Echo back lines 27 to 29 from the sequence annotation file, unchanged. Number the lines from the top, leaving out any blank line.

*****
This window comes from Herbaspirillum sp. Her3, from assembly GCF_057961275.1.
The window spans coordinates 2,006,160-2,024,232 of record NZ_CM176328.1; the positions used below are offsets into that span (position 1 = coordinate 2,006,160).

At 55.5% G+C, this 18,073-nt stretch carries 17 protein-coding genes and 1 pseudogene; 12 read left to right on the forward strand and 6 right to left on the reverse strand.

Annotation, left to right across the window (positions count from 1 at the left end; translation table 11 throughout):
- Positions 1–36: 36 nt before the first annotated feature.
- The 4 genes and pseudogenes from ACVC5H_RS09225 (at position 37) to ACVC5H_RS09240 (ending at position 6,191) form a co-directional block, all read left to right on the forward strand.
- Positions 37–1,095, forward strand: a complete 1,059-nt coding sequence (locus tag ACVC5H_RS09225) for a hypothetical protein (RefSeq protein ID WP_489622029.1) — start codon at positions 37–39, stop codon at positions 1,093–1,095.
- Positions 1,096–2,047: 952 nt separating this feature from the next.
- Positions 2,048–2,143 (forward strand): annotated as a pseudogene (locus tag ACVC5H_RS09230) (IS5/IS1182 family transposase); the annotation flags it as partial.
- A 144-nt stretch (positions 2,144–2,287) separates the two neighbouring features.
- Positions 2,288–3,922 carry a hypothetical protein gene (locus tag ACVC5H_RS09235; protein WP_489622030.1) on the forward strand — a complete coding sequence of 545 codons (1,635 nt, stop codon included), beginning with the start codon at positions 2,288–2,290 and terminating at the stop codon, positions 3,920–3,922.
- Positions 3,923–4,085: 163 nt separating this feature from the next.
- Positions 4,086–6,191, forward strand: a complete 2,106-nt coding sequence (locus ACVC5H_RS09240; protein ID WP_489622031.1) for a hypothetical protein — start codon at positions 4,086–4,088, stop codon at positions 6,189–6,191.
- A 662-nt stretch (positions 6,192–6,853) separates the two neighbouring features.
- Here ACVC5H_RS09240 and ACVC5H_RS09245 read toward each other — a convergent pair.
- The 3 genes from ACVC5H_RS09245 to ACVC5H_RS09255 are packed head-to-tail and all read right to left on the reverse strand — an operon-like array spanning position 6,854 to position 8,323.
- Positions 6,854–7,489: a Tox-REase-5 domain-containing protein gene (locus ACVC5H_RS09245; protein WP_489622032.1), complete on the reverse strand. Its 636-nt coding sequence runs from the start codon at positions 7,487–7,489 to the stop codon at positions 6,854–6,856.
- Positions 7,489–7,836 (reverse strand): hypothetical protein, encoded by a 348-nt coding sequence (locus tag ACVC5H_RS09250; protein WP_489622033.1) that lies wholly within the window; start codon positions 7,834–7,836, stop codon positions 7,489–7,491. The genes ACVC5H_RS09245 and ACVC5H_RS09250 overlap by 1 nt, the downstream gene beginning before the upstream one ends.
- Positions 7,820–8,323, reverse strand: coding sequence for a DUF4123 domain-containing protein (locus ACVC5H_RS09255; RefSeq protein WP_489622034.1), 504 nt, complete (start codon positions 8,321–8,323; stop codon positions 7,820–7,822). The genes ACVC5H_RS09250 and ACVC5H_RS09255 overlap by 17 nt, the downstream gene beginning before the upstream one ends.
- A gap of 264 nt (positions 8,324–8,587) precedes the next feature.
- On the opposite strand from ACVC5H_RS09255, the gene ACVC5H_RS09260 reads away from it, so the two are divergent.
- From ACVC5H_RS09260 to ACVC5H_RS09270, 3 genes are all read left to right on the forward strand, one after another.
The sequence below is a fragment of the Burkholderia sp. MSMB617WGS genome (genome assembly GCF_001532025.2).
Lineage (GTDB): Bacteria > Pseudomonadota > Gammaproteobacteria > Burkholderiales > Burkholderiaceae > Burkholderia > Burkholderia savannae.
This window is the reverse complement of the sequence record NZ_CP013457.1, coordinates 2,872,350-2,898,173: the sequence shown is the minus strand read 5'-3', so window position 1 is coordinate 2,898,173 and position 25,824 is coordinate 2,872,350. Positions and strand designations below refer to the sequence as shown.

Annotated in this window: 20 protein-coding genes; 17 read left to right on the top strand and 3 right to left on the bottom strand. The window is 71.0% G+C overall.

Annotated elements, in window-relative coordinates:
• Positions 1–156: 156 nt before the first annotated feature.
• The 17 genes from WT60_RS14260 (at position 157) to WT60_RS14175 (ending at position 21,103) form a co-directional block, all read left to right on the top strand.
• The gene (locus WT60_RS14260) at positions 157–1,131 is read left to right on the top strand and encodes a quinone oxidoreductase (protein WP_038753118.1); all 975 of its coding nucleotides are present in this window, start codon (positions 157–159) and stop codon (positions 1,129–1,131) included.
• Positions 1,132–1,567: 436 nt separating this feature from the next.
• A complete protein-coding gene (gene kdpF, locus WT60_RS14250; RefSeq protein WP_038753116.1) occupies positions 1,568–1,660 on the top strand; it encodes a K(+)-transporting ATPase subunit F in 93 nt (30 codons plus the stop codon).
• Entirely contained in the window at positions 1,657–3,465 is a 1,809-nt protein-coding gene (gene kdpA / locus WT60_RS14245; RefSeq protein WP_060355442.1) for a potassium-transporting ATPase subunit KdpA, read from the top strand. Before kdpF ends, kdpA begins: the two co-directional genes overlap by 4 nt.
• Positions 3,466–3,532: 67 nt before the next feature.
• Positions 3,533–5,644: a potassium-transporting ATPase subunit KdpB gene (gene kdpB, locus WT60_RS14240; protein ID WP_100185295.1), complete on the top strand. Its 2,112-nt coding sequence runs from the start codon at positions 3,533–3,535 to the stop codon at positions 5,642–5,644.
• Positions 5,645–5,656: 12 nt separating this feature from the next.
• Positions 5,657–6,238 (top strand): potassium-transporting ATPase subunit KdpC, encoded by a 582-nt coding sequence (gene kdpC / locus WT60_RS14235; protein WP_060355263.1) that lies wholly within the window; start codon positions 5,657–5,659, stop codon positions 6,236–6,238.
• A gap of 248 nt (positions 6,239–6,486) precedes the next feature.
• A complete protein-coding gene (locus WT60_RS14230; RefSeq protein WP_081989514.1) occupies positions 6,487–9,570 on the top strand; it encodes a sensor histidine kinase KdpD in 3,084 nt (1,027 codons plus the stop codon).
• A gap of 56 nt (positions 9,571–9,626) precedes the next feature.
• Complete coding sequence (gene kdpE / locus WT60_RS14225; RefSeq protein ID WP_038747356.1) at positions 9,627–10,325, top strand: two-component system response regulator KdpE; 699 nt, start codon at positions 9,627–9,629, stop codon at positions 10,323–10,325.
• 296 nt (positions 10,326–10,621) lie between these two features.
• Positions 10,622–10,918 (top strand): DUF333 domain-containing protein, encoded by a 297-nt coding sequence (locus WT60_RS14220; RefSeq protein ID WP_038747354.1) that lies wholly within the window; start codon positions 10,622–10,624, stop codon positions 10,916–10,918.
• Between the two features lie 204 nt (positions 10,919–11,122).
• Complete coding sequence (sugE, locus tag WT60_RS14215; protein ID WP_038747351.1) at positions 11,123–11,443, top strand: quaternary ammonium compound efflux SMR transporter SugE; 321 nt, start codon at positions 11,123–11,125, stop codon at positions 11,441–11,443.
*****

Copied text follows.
Annotated elements, in window-relative coordinates:
• Positions 1–156: 156 nt before the first annotated feature.
• The 17 genes from WT60_RS14260 (at position 157) to WT60_RS14175 (ending at position 21,103) form a co-directional block, all read left to right on the top strand.